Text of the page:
Using historical statistics gives you great peace mind, particularly in learning to love losing trades. Knowing the history of a trading strategy can give you tremendous psychological comfort during those tough periods of losing trades and drawdown. Historical statistics tell you how much money the strategy has lost in the past, how many losing trades it has had in a row, and the largest losing trade the strategy has experienced. This is very important information if you are learning to accept losing trades. Comparing historical data with the current string of losses and drawdown can give you much comfort that what you are experiencing now is not unusual and has happened before. Maybe not in exactly the same manner, but it has happened before.


Don’t have an opinion, don’t try to predict the market, and don’t try to secondguess your strategy. It’s human nature to have an opinion about things, but this opinion can become a stumbling block if we let it affect our trading. One of the alluring aspects to having an opinion on the market is the exhilaration of being right.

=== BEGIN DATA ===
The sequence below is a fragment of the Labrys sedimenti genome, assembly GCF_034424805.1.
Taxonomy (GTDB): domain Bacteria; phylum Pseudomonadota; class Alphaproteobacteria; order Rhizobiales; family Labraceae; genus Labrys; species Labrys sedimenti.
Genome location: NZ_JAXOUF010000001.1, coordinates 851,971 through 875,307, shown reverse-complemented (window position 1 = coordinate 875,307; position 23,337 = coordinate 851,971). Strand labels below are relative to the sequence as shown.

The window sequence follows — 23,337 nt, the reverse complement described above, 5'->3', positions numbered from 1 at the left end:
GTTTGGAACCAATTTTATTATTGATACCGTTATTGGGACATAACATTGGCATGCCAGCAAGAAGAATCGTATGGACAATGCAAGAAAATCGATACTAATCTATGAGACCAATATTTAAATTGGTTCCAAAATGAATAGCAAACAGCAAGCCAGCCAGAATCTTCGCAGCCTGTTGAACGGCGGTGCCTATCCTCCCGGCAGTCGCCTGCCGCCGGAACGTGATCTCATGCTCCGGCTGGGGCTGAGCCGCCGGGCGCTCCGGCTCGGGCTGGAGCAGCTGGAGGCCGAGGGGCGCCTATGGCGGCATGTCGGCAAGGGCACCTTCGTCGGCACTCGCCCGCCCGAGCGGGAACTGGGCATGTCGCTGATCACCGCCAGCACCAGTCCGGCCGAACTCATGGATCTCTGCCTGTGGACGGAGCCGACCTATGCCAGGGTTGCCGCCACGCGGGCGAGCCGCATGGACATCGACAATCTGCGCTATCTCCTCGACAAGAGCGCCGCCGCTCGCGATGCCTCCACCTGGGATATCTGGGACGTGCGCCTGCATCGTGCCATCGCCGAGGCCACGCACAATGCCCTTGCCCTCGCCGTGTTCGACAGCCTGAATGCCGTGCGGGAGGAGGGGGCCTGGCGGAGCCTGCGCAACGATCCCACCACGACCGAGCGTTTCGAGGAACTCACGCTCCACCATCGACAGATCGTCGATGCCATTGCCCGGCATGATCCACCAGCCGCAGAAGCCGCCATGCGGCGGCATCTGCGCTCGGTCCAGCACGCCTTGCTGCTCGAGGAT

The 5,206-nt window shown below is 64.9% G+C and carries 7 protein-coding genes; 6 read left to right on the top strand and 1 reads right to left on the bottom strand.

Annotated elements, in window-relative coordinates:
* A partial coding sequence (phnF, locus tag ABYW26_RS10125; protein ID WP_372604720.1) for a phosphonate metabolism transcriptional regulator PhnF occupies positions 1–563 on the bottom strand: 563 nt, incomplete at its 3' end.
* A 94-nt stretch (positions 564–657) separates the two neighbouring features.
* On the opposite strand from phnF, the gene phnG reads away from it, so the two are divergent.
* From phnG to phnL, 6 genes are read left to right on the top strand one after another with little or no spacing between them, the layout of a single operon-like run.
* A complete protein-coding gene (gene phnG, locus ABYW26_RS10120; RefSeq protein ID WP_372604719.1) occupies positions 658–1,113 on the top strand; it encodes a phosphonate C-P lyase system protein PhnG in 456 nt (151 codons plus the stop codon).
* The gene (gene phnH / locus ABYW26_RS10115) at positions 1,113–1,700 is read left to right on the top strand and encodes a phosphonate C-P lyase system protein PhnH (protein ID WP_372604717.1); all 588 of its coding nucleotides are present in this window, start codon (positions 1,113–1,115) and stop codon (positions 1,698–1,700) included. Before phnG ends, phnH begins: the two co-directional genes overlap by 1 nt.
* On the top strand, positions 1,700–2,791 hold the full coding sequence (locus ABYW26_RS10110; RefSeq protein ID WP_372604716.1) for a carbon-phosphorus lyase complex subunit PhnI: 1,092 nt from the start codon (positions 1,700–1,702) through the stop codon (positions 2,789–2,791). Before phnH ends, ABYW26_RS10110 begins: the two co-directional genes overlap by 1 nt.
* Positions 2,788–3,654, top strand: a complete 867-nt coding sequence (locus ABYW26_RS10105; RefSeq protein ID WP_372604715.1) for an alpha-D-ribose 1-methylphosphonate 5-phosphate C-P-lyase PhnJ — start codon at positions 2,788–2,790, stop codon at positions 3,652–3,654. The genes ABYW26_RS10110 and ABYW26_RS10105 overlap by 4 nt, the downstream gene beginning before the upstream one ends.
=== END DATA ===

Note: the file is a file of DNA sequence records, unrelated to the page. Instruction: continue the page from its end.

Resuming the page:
Even though we know that the chances of being right are slim, we nonetheless want to prove our intellectual prowess by being right. Your trading strategy is ultimately a little business. You have developed and tested the product and are now operating the business in the real world. Let the strategy be the strategy. Let it make the money you know that it can. And know that if the market doesn’t move in the manner that will allow the strategy to make money, it won’t make money. Ultimately, the market determines the profit through its movement. If it doesn’t make that move, there will not be profits.

Put the responsibility of making money on the strategy and the market. When they work together, you will have a profitable business.

Don’t Trade for the Money